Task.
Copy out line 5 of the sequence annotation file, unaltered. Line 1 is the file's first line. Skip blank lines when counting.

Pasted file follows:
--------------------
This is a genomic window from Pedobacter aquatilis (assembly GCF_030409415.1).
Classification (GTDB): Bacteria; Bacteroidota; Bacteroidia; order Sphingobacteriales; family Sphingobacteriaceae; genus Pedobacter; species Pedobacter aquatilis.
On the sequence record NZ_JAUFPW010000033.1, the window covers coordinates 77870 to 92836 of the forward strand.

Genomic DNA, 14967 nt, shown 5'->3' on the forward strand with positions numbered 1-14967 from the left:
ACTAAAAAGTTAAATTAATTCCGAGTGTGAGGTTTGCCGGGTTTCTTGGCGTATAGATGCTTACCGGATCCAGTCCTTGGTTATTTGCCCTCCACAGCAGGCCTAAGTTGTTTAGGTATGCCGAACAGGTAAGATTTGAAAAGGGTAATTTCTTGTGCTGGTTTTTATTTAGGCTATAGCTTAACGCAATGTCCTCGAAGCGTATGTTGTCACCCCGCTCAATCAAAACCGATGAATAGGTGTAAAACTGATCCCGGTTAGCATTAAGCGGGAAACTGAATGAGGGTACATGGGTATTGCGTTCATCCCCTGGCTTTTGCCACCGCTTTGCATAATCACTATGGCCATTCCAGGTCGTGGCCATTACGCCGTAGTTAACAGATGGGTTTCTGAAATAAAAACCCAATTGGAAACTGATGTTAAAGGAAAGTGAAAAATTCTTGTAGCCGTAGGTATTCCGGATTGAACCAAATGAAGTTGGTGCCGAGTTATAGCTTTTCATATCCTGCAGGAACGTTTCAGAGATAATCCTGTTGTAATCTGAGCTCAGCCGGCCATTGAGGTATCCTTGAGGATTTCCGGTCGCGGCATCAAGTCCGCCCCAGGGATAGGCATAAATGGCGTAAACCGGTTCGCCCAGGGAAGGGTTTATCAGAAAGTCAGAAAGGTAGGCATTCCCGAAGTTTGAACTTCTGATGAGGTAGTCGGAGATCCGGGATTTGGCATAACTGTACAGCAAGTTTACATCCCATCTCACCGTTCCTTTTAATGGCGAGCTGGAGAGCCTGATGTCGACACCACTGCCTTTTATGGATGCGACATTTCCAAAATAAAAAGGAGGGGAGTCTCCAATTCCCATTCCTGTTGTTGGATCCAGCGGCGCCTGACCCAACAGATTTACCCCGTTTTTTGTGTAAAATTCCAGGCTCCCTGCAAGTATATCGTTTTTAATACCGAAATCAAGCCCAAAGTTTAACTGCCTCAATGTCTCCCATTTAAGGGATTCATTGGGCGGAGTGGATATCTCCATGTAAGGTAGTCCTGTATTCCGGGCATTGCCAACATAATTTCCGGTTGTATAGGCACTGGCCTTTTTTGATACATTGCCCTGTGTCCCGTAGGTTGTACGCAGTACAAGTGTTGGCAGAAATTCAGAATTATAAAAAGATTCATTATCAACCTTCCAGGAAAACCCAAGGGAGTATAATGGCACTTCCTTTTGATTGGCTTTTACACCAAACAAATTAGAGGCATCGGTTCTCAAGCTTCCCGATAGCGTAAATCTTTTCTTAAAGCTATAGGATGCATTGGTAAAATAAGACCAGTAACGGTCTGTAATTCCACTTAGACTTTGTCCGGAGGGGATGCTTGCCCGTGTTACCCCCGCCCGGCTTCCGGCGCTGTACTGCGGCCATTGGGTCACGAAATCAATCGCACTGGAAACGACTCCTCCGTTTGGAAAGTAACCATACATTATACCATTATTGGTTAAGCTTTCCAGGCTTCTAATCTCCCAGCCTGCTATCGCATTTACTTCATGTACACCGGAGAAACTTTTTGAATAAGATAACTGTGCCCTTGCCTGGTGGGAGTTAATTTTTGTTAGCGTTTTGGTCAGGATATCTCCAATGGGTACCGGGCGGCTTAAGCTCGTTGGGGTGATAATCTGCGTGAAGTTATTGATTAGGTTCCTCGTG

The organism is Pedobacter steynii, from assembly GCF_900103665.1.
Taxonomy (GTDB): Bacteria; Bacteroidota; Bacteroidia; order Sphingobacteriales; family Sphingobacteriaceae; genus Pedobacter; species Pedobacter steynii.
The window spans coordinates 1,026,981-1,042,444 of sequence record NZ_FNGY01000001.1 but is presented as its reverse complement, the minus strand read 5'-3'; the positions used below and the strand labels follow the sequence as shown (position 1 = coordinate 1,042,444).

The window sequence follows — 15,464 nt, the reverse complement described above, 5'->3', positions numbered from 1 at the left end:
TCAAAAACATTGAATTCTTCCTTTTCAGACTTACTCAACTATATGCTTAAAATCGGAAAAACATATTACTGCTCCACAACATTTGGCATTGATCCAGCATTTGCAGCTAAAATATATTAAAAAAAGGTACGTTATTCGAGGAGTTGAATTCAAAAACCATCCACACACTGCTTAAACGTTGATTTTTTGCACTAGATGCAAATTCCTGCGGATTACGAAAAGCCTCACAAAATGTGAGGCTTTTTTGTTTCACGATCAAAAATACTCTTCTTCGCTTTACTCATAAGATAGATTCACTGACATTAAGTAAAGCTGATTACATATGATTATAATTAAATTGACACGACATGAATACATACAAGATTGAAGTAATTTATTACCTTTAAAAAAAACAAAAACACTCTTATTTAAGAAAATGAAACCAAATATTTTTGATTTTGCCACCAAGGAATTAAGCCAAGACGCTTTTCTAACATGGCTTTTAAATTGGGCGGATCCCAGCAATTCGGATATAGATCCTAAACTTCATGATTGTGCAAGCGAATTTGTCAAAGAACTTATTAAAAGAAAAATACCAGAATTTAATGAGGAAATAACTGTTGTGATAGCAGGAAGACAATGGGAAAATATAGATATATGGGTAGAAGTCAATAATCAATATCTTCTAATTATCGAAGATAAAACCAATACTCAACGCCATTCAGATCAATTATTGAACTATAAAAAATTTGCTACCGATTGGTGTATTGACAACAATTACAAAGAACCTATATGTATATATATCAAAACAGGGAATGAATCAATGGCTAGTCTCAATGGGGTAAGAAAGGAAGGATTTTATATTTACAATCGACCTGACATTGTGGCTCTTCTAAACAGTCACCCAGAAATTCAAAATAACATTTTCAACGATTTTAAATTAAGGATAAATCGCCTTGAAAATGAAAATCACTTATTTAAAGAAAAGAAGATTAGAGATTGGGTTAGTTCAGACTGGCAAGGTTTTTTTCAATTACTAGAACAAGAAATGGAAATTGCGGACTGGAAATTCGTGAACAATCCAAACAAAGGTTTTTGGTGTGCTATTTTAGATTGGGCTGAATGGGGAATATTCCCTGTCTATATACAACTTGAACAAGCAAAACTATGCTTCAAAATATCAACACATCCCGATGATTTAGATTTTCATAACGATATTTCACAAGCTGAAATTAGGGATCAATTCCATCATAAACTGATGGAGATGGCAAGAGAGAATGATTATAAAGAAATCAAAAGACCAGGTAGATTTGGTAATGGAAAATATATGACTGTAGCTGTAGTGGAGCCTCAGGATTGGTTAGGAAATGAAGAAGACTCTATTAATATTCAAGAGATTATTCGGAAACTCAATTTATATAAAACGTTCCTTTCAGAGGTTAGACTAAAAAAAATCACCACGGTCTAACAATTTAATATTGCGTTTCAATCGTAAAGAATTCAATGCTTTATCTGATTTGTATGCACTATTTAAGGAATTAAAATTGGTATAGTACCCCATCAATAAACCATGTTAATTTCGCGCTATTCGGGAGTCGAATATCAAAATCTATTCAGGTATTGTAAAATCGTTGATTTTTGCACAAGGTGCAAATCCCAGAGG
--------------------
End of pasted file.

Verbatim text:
ACTAAAAAGTTAAATTAATTCCGAGTGTGAGGTTTGCCGGGTTTCTTGGCGTATAGATGCTTACCGGATCCAGTCCTTGGTTATTTGCCCTCCACAGCAGGCCTAAGTTGTTTAGGTATGCCGAACAGGTAAGATTTGAAAAGGGTAATTTCTTGTGCTGGTTTTTATTTAGGCTATAGCTTAACGCAATGTCCTCGAAGCGTATGTTGTCACCCCGCTCAATCAAAACCGATGAATAGGTGTAAAACTGATCCCGGTTAGCATTAAGCGGGAAACTGAATGAGGGTACATGGGTATTGCGTTCATCCCCTGGCTTTTGCCACCGCTTTGCATAATCACTATGGCCATTCCAGGTCGTGGCCATTACGCCGTAGTTAACAGATGGGTTTCTGAAATAAAAACCCAATTGGAAACTGATGTTAAAGGAAAGTGAAAAATTCTTGTAGCCGTAGGTATTCCGGATTGAACCAAATGAAGTTGGTGCCGAGTTATAGCTTTTCATATCCTGCAGGAACGTTTCAGAGATAATCCTGTTGTAATCTGAGCTCAGCCGGCCATTGAGGTATCCTTGAGGATTTCCGGTCGCGGCATCAAGTCCGCCCCAGGGATAGGCATAAATGGCGTAAACCGGTTCGCCCAGGGAAGGGTTTATCAGAAAGTCAGAAAGGTAGGCATTCCCGAAGTTTGAACTTCTGATGAGGTAGTCGGAGATCCGGGATTTGGCATAACTGTACAGCAAGTTTACATCCCATCTCACCGTTCCTTTTAATGGCGAGCTGGAGAGCCTGATGTCGACACCACTGCCTTTTATGGATGCGACATTTCCAAAATAAAAAGGAGGGGAGTCTCCAATTCCCATTCCTGTTGTTGGATCCAGCGGCGCCTGACCCAACAGATTTACCCCGTTTTTTGTGTAAAATTCCAGGCTCCCTGCAAGTATATCGTTTTTAATACCGAAATCAAGCCCAAAGTTTAACTGCCTCAATGTCTCCCATTTAAGGGATTCATTGGGCGGAGTGGATATCTCCATGTAAGGTAGTCCTGTATTCCGGGCATTGCCAACATAATTTCCGGTTGTATAGGCACTGGCCTTTTTTGATACATTGCCCTGTGTCCCGTAGGTTGTACGCAGTACAAGTGTTGGCAGAAATTCAGAATTATAAAAAGATTCATTATCAACCTTCCAGGAAAACCCAAGGGAGTATAATGGCACTTCCTTTTGATTGGCTTTTACACCAAACAAATTAGAGGCATCGGTTCTCAAGCTTCCCGATAGCGTAAATCTTTTCTTAAAGCTATAGGATGCATTGGTAAAATAAGACCAGTAACGGTCTGTAATTCCACTTAGACTTTGTCCGGAGGGGATGCTTGCCCGTGTTACCCCCGCCCGGCTTCCGGCGCTGTACTGCGGCCATTGGGTCACGAAATCAATCGCACTGGAAACGACTCCTCCGTTTGGAAAGTAACCATACATTATACCATTATTGGTTAAGCTTTCCAGGCTTCTAATCTCCCAGCCTGCTATCGCATTTACTTCATGTACACCGGAGAAACTTTTTGAATAAGATAACTGTGCCCTTGCCTGGTGGGAGTTAATTTTTGTTAGCGTTTTGGTCAGGATATCTCCAATGGGTACCGGGCGGCTTAAGCTCGTTGGGGTGATAATCTGCGTGAAGTTATTGATTAGGTTCCTCGTG